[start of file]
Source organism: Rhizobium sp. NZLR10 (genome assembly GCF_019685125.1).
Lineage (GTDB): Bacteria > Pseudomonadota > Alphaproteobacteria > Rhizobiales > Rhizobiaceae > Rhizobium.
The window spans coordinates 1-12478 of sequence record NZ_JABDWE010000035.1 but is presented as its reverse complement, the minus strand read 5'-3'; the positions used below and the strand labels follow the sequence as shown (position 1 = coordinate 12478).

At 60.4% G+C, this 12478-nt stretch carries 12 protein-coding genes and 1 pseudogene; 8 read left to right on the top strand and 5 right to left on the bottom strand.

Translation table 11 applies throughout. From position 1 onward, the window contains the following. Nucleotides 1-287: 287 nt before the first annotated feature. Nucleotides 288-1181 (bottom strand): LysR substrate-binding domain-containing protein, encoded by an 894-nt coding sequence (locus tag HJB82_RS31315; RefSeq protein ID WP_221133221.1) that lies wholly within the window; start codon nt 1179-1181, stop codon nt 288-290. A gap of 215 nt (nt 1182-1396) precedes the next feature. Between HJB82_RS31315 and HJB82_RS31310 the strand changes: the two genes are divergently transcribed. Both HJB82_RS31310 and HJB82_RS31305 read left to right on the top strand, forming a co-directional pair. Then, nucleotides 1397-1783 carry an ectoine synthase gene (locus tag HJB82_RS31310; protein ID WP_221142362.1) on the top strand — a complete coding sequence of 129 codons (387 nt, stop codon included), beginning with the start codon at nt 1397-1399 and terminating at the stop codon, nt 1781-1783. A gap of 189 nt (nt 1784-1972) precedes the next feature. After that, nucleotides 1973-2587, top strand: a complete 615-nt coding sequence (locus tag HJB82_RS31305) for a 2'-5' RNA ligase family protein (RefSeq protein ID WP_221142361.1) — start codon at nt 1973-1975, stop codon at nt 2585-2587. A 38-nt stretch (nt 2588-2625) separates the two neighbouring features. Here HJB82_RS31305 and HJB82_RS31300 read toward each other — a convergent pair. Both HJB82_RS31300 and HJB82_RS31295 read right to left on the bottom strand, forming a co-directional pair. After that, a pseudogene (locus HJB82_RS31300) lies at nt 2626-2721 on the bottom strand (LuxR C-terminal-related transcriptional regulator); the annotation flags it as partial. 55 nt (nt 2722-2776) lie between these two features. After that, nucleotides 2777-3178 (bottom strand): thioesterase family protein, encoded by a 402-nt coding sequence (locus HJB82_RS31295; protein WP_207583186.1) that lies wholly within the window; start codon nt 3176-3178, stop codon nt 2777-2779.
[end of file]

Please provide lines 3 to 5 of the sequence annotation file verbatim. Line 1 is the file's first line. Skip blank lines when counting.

The window spans coordinates 1-12478 of sequence record NZ_JABDWE010000035.1 but is presented as its reverse complement, the minus strand read 5'-3'; the positions used below and the strand labels follow the sequence as shown (position 1 = coordinate 12478).

At 60.4% G+C, this 12478-nt stretch carries 12 protein-coding genes and 1 pseudogene; 8 read left to right on the top strand and 5 right to left on the bottom strand.

Translation table 11 applies throughout. From position 1 onward, the window contains the following. Nucleotides 1-287: 287 nt before the first annotated feature. Nucleotides 288-1181 (bottom strand): LysR substrate-binding domain-containing protein, encoded by an 894-nt coding sequence (locus tag HJB82_RS31315; RefSeq protein ID WP_221133221.1) that lies wholly within the window; start codon nt 1179-1181, stop codon nt 288-290. A gap of 215 nt (nt 1182-1396) precedes the next feature. Between HJB82_RS31315 and HJB82_RS31310 the strand changes: the two genes are divergently transcribed. Both HJB82_RS31310 and HJB82_RS31305 read left to right on the top strand, forming a co-directional pair. Then, nucleotides 1397-1783 carry an ectoine synthase gene (locus tag HJB82_RS31310; protein ID WP_221142362.1) on the top strand — a complete coding sequence of 129 codons (387 nt, stop codon included), beginning with the start codon at nt 1397-1399 and terminating at the stop codon, nt 1781-1783. A gap of 189 nt (nt 1784-1972) precedes the next feature. After that, nucleotides 1973-2587, top strand: a complete 615-nt coding sequence (locus tag HJB82_RS31305) for a 2'-5' RNA ligase family protein (RefSeq protein ID WP_221142361.1) — start codon at nt 1973-1975, stop codon at nt 2585-2587. A 38-nt stretch (nt 2588-2625) separates the two neighbouring features. Here HJB82_RS31305 and HJB82_RS31300 read toward each other — a convergent pair. Both HJB82_RS31300 and HJB82_RS31295 read right to left on the bottom strand, forming a co-directional pair. After that, a pseudogene (locus HJB82_RS31300) lies at nt 2626-2721 on the bottom strand (LuxR C-terminal-related transcriptional regulator); the annotation flags it as partial. 55 nt (nt 2722-2776) lie between these two features. After that, nucleotides 2777-3178 (bottom strand): thioesterase family protein, encoded by a 402-nt coding sequence (locus HJB82_RS31295; protein WP_207583186.1) that lies wholly within the window; start codon nt 3176-3178, stop codon nt 2777-2779.